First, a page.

While habits are essential to forming, I believe in the power and combination of introducing disciple and productivity into the formula contributing to a synergistic approach. In this article, I will dive into various studies surrounding discipline and perhaps how to use disciple in conjunction with habits.
Multitasking, as psychologists note, reduces our productivity and could be dangerous depending on the task we are performing. To better understand the effects of multitasking, psychologists conduct task-switching experiments.
In experiments published in 2001, Joshua Rubinstein, Ph.D., Jeffrey Evans, Ph.D., and David Meyer, Ph.D. researchers, conducted four different experiments where adults switched between tasks such as math problems or shapes. The result indicated people took longer to switch between more complex tasks. Time costs were also higher when the participants hit relatively unfamiliar tasks. They got up to speed quickly when they switched to jobs they were familiar with doing.
Evidence suggests that the human "executive control" processes have two distinct, complementary stages. Stage one, "goal shifting" (I want to complete this now instead of whatever I was working o), and stage two, "rule activation" (turning on this rule and shutting that rule off). These stages help to switch between tasks with any awareness.
Switching between costs can be relatively small. However, over time and with constant tasks changing, these costs can add up significantly. Multitasking itself may be more productive, but in reality, the time cost can be more generous, often leading to tasks being completed in greater length. By understanding the complexities of multitasking, we may choose techniques that bolster our efficiency.
The impact of a set of interventions to reduce interruptions and distractions to nurses during medication administration
This particular study assessed the distractions when administering medications in a hospital setting. As you can imagine, in a hospital setting, distractions occur frequently, and as such, may affect the tasks at which nursing staff are trying to complete, in this case, dispensing medication.
In a few qualitative studies, nursing staff have identified interruptions and distractions as contributing to medication errors. In addition, there are other studies in other fields, such as aviation, that indicate distractions can result in a catastrophic accident. This raises the apparent goal of avoiding unnecessary distractions, affecting how medications may be dispensed to patients.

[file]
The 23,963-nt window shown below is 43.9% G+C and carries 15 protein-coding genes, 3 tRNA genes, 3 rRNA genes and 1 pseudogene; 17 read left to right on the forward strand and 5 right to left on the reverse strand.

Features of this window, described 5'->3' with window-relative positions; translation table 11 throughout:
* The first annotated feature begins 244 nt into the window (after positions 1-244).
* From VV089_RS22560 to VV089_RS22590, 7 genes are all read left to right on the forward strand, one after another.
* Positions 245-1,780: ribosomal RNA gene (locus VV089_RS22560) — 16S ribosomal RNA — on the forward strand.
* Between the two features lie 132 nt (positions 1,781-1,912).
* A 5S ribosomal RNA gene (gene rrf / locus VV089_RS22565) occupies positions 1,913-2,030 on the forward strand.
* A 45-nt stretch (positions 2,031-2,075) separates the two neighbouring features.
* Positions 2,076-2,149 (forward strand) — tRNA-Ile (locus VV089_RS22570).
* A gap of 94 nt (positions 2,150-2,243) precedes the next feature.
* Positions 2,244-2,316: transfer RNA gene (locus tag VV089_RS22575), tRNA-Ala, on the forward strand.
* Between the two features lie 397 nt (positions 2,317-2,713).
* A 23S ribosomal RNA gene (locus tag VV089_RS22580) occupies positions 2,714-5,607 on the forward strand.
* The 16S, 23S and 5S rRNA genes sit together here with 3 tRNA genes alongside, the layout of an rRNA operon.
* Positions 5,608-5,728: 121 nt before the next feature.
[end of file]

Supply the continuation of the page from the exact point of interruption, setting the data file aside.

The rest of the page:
The study concludes nurses in the hospital setting experience high levels of distraction from a variety of sources. With the intervention in place, the results showed a drop in medication errors or multitasking mistakes. The particular unit where the study was performed adopted the intervention recommendations permanently.
Being intertwined with more and more technology, our distractions continue to mount, especially in younger adults. Growing up, I can remember playing outside the majority of the time, with no pressure to post or share my life's day-to-day events. Of course, that is all changed now; instead, we are battling from the other end of the spectrum. We are compelled to check our post interactions or the urge to see what has changed in the last few minutes.
A recent study showed that average workers checked their email or messages every 6 minutes. This depends on the type of work you do. Do you need to collaborate with others frequently? Think design-type roles. Nevertheless, it would not be easy to remain focused on the job when the 6 min average to check messages is always 5 minutes away. 30% of workers never got more than 30 minutes of uninterrupted work time.
I am not sure we will ever be completely free of such interruptions, but what we can do is arm ourselves with the knowledge of how present these habits are. Perhaps dedicating particular timeframes throughout the day will help to alleviate the burden of constant distraction.
This particular study insinuates that attention to a specific task is not the issue, as we always pay attention to something, according to psychology professor Alejandro Lleras.
Lleras noticed that even listening to a particular sound for a prolonged period. Eventually, our brains stop paying attention to it. It reminds me of yoga when they tell you to focus on a particular body part. Suddenly your brain begins to register that body part, bringing it back to life, sort of speak.
"Constant stimulation is registered by our brains as unimportant, to the point that the brain erases it from our awareness,"
In summary, Lleras and Atsunori Ariga tested participants concluding that breaks are essential for focus. Studying for an exam, for instance, is more digestible and memorable when breaks are taken frequently.
Whether communication overload, multitasking, or prolonged periods of focus all seems to correlate to affecting how productive and disciplined, we are when faced with challenges both expected and unexpected. Of course, we are all human, and looking at various ways to help combat these issues is ideal and varies in terms of importance depending on goals or positions.
The question remains: how can we increase productivity and discipline to achieve whatever it is we are trying to achieve? We know that taking breaks often helps with focus; establishing goals accompanied by cues and rewards helps develop habits around 66 days on average. I want to test this by selecting a plan and working on it daily. I want to write one article per week on this blog, and in doing so, I will chunk it down to less daily reading/writing on any topic of interest. I plan to document my journey and see if I can create a habit with minimal distraction and more focus, productivity and discipline.